“From our point of view, the best way to move forward that we can see is to close the bridge and get at it as fast as we can,” Zicconi said. Without the added permitting/construction hurdles of a temporary bridge, Zicconi said Vtrans could possibly even launch the project next fall.
Middlebury selectmen told Zicconi they are not pleased with the prospect of seeing detour traffic added to the 12,000 daily car trips that already flood the village.
“To be frank, I appreciate that this direction (of no temporary bridge) would simplify your lives, and that it would save some dollars in the state coffers, but it would not simplify the lives of people in Middleury,” said selectboard chairman John Tenny. “When we have had closures of the Pulp Mill Bridge in the past, you could see the impact immediately and forcefully in this community.”
The resulting traffic jams have occurred at Routes 30 and 125, Tenny noted, because the intersections have become overburdened. He added Middlebury’s Cross Street Bridge project will add another wild card to the mix. That project, now under way, will make College Street one-way; add a connector road between Weybridge and South Main streets behind the municipal building; and create a rotary intersection serving Cross, Main, College and Park streets and Bakery Lane.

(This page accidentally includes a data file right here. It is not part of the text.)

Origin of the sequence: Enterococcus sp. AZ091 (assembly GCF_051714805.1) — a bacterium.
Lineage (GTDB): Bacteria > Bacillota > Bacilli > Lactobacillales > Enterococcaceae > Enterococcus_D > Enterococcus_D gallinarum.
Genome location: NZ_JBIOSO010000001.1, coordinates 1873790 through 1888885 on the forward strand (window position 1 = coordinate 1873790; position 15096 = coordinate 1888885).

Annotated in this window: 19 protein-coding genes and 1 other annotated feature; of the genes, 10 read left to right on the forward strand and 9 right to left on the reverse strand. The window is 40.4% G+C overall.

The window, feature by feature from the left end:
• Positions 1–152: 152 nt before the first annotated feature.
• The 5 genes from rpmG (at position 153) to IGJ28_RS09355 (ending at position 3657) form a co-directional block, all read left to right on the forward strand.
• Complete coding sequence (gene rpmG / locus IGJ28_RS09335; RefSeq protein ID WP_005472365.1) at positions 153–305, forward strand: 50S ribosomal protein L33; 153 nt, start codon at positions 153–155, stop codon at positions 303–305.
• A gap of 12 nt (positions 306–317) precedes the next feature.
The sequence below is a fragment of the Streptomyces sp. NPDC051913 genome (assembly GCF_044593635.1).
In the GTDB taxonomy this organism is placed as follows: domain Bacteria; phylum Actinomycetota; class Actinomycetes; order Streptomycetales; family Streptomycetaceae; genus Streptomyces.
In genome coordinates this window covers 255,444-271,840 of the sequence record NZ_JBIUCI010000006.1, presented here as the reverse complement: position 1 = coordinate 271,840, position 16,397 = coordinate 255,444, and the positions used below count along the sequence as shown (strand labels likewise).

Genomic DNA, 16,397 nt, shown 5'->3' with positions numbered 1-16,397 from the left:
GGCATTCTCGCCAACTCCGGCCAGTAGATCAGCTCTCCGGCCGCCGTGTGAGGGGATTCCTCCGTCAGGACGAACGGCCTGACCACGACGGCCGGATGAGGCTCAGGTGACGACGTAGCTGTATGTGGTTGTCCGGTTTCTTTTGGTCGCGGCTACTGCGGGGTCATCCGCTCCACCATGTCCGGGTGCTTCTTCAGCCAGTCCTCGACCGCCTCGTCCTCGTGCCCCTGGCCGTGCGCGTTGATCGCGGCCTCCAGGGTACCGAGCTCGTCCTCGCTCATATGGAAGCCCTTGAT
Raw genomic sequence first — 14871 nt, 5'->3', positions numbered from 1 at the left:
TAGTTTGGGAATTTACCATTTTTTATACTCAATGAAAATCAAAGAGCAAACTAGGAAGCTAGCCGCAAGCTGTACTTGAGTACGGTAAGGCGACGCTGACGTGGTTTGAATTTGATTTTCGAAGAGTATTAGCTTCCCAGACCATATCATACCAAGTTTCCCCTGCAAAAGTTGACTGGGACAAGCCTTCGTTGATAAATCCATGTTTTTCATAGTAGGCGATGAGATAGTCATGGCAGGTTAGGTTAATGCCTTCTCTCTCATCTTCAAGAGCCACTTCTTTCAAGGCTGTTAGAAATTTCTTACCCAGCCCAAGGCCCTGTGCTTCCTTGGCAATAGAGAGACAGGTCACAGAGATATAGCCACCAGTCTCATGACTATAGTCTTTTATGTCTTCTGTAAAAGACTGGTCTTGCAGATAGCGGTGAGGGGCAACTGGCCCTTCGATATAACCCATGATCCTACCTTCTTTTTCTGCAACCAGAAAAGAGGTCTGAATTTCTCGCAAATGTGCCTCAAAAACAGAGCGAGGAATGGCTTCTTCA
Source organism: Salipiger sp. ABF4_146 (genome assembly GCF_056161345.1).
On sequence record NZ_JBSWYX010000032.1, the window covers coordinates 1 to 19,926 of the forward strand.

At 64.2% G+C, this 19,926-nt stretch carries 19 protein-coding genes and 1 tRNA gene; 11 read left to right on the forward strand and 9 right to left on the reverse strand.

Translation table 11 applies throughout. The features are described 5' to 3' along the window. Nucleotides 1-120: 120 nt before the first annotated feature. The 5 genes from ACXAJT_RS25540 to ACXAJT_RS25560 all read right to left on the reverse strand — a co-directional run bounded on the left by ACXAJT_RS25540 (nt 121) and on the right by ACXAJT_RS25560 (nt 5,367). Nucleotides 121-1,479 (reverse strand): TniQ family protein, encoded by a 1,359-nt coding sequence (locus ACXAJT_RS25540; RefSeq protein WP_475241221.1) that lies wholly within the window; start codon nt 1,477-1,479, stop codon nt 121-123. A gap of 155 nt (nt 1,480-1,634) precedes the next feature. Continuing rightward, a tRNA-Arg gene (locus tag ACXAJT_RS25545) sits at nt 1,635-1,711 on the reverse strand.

“Those (new road projects) are under construction, to be tested… and there is a learning curve for all of our residents at the same time,” Tenny said.
Major elements of the Cross Street Bridge project are slated to be done by November of 2010, with full completion in the spring of 2011. The town and Middlebury College are financing that $16 million project through local option taxes and a sizable donation from the college.
While selectmen want the temporary bridge, they served notice to Zicconi they may be willing to bargain for an alternative. Middlebury Town Manager Bill Finger suggested the impact of closing the Pulp Mill Bridge could be softened somewhat if Vtrans agrees to pave portions of some roads — such as Weybridge Street — that will bear the brunt of detours. Officials added the state could also help improve some downtown intersections that would be affected.
“We share the belief that we should not waste local, state and federal dollars, that we do need to move with some real schedule and urgency toward rehabilitation of the Pulp Mill Bridge, or that will be lost,” Tenny said. “At the same time, we think it would be reasonable to have your help with some of these other issues. If we could work toward that, I think we probably we could find an accord where people could put up with the inconvenience.”
Weybridge Selectman Steve Smith said moving quickly with the Pulp Mill bridge project could avert a longer inconvenience in the future if the span suffers further deterioration through inaction.
“It strikes me that a planned closing of the Pulp Mill Bridge might be better than an unplanned closing of a longer period of time,” Smith said.